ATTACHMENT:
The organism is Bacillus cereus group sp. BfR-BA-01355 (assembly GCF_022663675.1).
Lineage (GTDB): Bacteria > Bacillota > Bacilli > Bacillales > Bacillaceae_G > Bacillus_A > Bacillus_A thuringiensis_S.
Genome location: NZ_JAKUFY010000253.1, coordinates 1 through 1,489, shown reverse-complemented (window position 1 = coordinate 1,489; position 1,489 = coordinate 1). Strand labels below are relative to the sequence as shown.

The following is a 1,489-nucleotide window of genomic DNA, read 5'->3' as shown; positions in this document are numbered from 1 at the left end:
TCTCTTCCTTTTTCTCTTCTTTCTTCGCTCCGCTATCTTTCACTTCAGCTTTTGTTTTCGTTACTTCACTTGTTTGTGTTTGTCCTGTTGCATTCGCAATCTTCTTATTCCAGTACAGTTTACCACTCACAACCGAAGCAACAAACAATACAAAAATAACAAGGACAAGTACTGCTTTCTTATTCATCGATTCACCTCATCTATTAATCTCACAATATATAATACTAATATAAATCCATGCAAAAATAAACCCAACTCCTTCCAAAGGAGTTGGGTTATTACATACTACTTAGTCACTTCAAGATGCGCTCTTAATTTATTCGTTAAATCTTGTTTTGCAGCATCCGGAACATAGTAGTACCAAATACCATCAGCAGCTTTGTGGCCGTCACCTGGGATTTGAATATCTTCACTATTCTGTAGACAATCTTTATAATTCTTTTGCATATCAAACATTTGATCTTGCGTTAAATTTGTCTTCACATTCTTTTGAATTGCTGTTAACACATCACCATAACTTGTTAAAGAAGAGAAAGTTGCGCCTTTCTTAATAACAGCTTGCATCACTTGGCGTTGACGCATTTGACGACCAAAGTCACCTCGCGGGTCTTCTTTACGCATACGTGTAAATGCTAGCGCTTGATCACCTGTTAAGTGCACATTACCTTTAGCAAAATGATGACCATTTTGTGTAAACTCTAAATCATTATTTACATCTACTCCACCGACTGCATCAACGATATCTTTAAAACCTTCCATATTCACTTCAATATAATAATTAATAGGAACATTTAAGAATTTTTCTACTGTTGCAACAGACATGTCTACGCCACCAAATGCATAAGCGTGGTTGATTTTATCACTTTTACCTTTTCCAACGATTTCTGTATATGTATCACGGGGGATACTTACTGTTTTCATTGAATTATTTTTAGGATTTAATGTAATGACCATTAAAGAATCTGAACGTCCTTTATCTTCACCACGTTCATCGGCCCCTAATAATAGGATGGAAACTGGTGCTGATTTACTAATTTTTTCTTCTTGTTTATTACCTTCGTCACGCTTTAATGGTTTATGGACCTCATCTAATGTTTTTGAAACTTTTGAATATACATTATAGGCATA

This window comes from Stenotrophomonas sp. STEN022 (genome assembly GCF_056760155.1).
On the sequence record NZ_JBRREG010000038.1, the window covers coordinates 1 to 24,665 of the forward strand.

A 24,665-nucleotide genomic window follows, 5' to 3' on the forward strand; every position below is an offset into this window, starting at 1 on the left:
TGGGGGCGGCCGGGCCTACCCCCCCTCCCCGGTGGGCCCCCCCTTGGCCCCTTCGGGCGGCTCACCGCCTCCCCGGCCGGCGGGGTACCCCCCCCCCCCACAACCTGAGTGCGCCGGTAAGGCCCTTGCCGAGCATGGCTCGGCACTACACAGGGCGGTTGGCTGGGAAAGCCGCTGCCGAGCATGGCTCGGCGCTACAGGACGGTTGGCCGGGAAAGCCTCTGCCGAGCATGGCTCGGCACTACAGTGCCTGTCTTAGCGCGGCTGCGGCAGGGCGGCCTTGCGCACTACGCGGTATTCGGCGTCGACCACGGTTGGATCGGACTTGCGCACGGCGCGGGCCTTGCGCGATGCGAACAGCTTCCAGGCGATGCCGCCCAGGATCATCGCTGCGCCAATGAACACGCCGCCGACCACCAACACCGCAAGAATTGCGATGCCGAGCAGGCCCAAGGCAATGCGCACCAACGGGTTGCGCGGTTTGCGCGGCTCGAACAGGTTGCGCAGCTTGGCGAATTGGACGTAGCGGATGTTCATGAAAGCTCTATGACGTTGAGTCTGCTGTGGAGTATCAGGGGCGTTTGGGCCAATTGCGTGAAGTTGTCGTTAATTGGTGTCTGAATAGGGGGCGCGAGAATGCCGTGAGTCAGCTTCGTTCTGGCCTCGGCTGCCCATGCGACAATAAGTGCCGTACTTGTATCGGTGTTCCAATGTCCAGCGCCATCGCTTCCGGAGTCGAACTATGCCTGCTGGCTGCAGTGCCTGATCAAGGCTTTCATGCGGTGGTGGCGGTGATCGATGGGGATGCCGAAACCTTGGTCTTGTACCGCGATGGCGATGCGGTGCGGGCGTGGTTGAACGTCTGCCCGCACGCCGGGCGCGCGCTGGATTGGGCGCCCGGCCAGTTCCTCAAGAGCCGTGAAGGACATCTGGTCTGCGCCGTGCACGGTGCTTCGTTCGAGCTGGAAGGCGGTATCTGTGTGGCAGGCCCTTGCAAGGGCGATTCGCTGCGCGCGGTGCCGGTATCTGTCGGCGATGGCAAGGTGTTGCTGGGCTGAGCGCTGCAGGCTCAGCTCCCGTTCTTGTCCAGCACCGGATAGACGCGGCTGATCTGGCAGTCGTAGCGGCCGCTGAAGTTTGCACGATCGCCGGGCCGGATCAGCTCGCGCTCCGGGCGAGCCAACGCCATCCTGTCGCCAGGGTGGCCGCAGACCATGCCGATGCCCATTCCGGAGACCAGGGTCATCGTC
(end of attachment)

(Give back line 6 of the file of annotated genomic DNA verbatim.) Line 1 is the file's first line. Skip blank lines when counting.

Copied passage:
This window comes from Stenotrophomonas sp. STEN022 (genome assembly GCF_056760155.1).